Why I resigned over partygate

This is an edited version of Lord Wolfson’s resignation letter, following the Met’s decision to fine Boris Johnson and Rishi Sunak over Downing Street parties which broke Covid restrictions in 2020. Dear Prime Minister, Everyone in a state, and indeed the state itself, is subject to the law It was a great honour to be invited to join your government as a justice minister. In my maiden speech, I twice used the phrase ‘justice and the rule of law’. Justice may often be a matter of courts and procedure, but the rule of law is something else – a constitutional principle which, at its root, means that everyone in a

Rishi Sunak breaks his silence

After Boris Johnson issued an apology (along with a pool clip) over the fixed penalty notice he received for attending a birthday gathering in 10 Downing Street, attention turned to the silent Chancellor. Would Rishi Sunak resign in response to the fixed penalty notice he was handed? It’s clear he’s been uncomfortable with the partygate disclosures and did not expect to be issued with a fine.  Several hours after Johnson’s statement, Sunak has confirmed that he plans to fight on. He said he ‘deeply regrets the frustration and anger caused’ and offers an ‘unreserved apology’: ‘I can confirm I have received a Fixed Penalty Notice from the Metropolitan Police with regards to

Is Rishi just too rich for politics?

The obvious and perhaps only way out of this mess for Rishi Sunak was for his wife to pay double taxation: that is to say, to be taxed in India for any income on her 0.9 per cent stake in Infosys, the $100 billion company set up by her dad, and then taxed in the UK too. She doesn’t make this point in her statement. To talk about double taxation would sound like complaining – and already the idea of the Sunaks being irritated by questions about their tax affairs is being used against them. The Chancellor might be privately annoyed, arguing this double tax has never been required of

Rishi’s wife changes tack on tax

This evening Rishi Sunak’s wife Akshata Murty has announced that she will pay UK taxes on her overseas income, following a public backlash after reports of her tax arrangements as a non-domicile emerged on Wednesday night. The change in tack comes after the Chancellor used an interview with the Sun newspaper to accuse political opponents of ‘smearing’ his wife in order to hurt him.  In a statement, Murty said that while her tax arrangement up until now was ‘entirely legal’, it had ‘become clear that many do not feel it is compatible with my husband’s role as Chancellor’ and she ‘will now pay UK tax on an arising basis on all my worldwide income, including dividends and capital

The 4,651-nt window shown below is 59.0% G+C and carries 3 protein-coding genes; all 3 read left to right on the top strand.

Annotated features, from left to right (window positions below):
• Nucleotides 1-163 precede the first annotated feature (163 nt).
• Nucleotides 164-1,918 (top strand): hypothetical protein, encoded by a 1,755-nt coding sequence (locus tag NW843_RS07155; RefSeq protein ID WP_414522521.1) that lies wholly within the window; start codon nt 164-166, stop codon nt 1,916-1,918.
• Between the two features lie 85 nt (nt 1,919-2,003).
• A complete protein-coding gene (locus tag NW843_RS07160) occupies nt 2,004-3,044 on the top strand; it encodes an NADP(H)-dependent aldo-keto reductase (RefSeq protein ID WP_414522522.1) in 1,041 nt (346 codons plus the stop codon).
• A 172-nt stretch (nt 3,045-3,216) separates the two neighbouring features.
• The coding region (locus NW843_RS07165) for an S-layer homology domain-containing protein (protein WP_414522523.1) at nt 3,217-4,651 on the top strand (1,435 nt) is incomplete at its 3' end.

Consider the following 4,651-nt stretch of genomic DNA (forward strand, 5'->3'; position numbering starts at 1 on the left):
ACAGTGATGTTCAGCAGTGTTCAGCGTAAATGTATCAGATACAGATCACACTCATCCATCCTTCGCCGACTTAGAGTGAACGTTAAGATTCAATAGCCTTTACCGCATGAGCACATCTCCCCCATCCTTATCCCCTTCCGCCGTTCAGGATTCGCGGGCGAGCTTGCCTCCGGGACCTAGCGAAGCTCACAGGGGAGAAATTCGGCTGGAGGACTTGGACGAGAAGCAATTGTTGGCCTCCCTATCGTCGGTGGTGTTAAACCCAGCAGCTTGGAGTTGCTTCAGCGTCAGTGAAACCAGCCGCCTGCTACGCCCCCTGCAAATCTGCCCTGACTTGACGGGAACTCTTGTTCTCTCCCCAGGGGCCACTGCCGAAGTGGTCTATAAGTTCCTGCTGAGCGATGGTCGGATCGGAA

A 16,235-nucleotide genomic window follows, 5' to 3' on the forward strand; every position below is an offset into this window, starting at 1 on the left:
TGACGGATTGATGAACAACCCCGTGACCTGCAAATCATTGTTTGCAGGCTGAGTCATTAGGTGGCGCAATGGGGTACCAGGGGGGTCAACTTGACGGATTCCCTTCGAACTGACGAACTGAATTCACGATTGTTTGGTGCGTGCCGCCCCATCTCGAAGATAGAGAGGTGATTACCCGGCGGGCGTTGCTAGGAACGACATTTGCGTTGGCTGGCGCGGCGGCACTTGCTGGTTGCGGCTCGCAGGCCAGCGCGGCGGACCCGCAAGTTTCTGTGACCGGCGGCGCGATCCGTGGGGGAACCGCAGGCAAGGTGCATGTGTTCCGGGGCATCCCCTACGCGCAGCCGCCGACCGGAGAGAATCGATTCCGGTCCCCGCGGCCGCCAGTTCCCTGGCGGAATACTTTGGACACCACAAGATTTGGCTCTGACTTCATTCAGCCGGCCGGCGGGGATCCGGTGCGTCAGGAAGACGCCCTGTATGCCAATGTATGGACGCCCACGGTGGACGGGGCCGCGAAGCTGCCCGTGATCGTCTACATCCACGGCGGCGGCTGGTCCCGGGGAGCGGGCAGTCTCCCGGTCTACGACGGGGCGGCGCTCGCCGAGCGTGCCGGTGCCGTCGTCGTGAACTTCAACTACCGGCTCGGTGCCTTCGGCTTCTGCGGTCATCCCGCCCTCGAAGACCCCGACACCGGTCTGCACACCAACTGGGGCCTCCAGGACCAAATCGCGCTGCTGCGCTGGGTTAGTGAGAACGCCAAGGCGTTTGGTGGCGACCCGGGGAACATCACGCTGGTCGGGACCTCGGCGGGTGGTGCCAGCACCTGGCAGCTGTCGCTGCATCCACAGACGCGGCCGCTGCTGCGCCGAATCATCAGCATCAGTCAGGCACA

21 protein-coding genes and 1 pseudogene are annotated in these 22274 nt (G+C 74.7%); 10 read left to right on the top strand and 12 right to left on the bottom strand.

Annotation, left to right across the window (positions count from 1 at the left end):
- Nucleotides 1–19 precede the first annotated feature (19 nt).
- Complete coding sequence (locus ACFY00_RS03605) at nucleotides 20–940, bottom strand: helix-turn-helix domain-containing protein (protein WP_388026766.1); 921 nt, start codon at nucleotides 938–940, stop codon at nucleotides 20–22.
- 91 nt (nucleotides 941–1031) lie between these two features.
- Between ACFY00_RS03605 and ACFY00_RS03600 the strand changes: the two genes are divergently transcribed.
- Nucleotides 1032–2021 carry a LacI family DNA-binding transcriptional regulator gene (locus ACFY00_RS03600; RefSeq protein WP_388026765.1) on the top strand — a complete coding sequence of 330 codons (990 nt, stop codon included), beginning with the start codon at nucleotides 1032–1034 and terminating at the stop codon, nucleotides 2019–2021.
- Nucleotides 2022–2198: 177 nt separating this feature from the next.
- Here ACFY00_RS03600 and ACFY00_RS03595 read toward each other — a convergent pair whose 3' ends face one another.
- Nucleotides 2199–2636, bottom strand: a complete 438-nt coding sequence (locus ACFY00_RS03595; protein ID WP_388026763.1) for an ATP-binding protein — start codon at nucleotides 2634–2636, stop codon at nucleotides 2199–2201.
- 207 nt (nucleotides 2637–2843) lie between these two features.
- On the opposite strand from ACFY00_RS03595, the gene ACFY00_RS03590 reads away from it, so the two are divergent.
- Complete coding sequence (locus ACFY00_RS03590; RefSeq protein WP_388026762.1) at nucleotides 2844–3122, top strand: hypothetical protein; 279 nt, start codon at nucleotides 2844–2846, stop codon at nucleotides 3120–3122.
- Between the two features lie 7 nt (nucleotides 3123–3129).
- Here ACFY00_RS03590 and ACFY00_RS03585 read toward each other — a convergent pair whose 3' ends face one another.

Will inflation bring back austerity?

The return of inflation has changed politics, I say in the Times today . Until recently, it was possible to argue that the government should borrow to slashes taxes, or to cover almost any additional spending. It was so cheap to do so that it was almost rude not to, the argument went. Inflation was also dismissed as a dog that hadn’t barked since the early 1990s. Johnson was relaxed, while last September Liz Truss thought that – if necessary – borrowing would be a better way to pay for the government’s social care policy than raising National Insurance. But debt payments are now expected to quadruple. They will absorb an extra £96 billion between

We will never hear the end of Rishi’s tax cut

The bean-counters squared up in the Commons today. Chancellor Rishi Sunak delivered a terse spring statement which contained three major bombshells. And he was answered by Labour’s shadow chancellor, Rachel Reeves, who unfurled a few surprises of her own. Sunak gave an upbeat assessment of Britain’s economy but warned that our growth is about to be clobbered by Putin’s Ukraine adventure. Sunak expects inflation to peak at 7 per cent, or more. That’s effectively a huge pay-cut for every citizen, not just those in work, and it may nudge us closer to a recession. But he kept the R-word to himself. Sunak seems to enjoy being liked and he was

Rishi Sunak’s energy bill dilemma

This morning’s revelation that the UK economy grew 0.8 per cent in January, the fastest growth since April last year, is welcome news after a Christmas plagued by Omicron – but it’s news that’s out of date, too. As Capital Economics warns: ‘This is as good as it gets for the year’. Russia’s invasion of Ukraine, the commodity price jump and the cost-of-living crisis will soon show in the figures. Today’s ONS release warns that even in January, businesses were already reporting significant rises in the cost of energy and staff wages. The week after next, Rishi Sunak will present a mini-Budget. The Chancellor faces a conundrum: how to explain the inflation and

Rishi Sunak is no Gordon Brown

How at home Rishi Sunak looks in the company of academics. The chancellor delivered the 34th Mais Lecture this afternoon at the Bayes Business School in east London. Standing at the lectern in his dapper blue suit, he had the air of a cerebral super-monk bred on figs and yogurt. He’s the first British chancellor to hold an MBA from Stanford and he seemed perfectly at ease in this warm, well-lit room full of brain-boxes with double-firsts in economics. He speaks their jargon fluently. Instead of a ‘job’ he talks about ‘an employment outcome ’. His term for a ‘career’ is ‘a fulfilling professional experience.’ And when he refers to

Forget the Budget – who is Rishi Sunak’s tailor?

I was at a straight forward shooting weekend up in North Yorkshire in early January. During elevenses, passions around Brexit and the general election were fiery even before the sloe gin had kicked in. From the estate owner to the gamekeepers and beaters, they all said the same thing, “we saw it coming”. They poured scorn on some MPs who had returned their seat, from both sides of the political divide. Most fascinatingly, they all agreed on something one of them said, “well we have Rishi Sunak as our MP and he is terrific.” I’ll take their word for it. Not wanting to get too bogged down in the politics